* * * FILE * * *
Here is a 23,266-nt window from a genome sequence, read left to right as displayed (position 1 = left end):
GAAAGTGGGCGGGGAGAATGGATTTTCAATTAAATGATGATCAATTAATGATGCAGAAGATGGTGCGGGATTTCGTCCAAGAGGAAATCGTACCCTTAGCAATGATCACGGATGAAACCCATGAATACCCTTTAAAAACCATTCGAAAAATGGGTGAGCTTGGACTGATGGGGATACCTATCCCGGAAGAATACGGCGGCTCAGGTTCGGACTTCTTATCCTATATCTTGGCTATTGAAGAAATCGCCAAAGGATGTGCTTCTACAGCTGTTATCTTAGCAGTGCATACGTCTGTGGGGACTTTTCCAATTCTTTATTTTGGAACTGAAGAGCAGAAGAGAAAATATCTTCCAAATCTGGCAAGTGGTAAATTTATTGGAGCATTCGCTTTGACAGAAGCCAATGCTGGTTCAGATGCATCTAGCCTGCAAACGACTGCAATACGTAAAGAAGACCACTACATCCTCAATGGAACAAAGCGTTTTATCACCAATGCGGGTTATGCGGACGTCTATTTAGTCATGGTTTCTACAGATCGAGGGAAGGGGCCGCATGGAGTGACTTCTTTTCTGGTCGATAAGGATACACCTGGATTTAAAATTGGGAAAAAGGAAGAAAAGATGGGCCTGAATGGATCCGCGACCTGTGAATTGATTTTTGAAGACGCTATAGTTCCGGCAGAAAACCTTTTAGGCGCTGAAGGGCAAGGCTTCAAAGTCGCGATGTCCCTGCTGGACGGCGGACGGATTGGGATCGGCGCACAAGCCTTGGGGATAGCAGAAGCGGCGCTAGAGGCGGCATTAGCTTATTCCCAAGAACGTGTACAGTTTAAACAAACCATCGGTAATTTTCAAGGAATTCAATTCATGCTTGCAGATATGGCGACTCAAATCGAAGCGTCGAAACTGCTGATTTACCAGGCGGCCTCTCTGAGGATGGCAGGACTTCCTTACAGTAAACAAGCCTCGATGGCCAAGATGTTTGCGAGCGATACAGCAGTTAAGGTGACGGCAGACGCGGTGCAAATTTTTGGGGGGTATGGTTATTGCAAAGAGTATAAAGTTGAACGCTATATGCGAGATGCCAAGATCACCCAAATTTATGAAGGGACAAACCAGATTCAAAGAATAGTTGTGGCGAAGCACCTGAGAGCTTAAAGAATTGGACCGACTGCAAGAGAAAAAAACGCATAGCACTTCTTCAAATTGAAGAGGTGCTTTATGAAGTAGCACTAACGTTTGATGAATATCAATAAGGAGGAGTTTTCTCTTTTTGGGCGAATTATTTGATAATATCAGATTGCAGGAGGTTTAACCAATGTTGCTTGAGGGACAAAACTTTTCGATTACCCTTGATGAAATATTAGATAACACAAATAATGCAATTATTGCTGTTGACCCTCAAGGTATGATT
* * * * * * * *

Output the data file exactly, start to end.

Here is a 23,266-nt window from a genome sequence, read left to right as displayed (position 1 = left end):
GAAAGTGGGCGGGGAGAATGGATTTTCAATTAAATGATGATCAATTAATGATGCAGAAGATGGTGCGGGATTTCGTCCAAGAGGAAATCGTACCCTTAGCAATGATCACGGATGAAACCCATGAATACCCTTTAAAAACCATTCGAAAAATGGGTGAGCTTGGACTGATGGGGATACCTATCCCGGAAGAATACGGCGGCTCAGGTTCGGACTTCTTATCCTATATCTTGGCTATTGAAGAAATCGCCAAAGGATGTGCTTCTACAGCTGTTATCTTAGCAGTGCATACGTCTGTGGGGACTTTTCCAATTCTTTATTTTGGAACTGAAGAGCAGAAGAGAAAATATCTTCCAAATCTGGCAAGTGGTAAATTTATTGGAGCATTCGCTTTGACAGAAGCCAATGCTGGTTCAGATGCATCTAGCCTGCAAACGACTGCAATACGTAAAGAAGACCACTACATCCTCAATGGAACAAAGCGTTTTATCACCAATGCGGGTTATGCGGACGTCTATTTAGTCATGGTTTCTACAGATCGAGGGAAGGGGCCGCATGGAGTGACTTCTTTTCTGGTCGATAAGGATACACCTGGATTTAAAATTGGGAAAAAGGAAGAAAAGATGGGCCTGAATGGATCCGCGACCTGTGAATTGATTTTTGAAGACGCTATAGTTCCGGCAGAAAACCTTTTAGGCGCTGAAGGGCAAGGCTTCAAAGTCGCGATGTCCCTGCTGGACGGCGGACGGATTGGGATCGGCGCACAAGCCTTGGGGATAGCAGAAGCGGCGCTAGAGGCGGCATTAGCTTATTCCCAAGAACGTGTACAGTTTAAACAAACCATCGGTAATTTTCAAGGAATTCAATTCATGCTTGCAGATATGGCGACTCAAATCGAAGCGTCGAAACTGCTGATTTACCAGGCGGCCTCTCTGAGGATGGCAGGACTTCCTTACAGTAAACAAGCCTCGATGGCCAAGATGTTTGCGAGCGATACAGCAGTTAAGGTGACGGCAGACGCGGTGCAAATTTTTGGGGGGTATGGTTATTGCAAAGAGTATAAAGTTGAACGCTATATGCGAGATGCCAAGATCACCCAAATTTATGAAGGGACAAACCAGATTCAAAGAATAGTTGTGGCGAAGCACCTGAGAGCTTAAAGAATTGGACCGACTGCAAGAGAAAAAAACGCATAGCACTTCTTCAAATTGAAGAGGTGCTTTATGAAGTAGCACTAACGTTTGATGAATATCAATAAGGAGGAGTTTTCTCTTTTTGGGCGAATTATTTGATAATATCAGATTGCAGGAGGTTTAACCAATGTTGCTTGAGGGACAAAACTTTTCGATTACCCTTGATGAAATATTAGATAACACAAATAATGCAATTATTGCTGTTGACCCTCAAGGTATGATT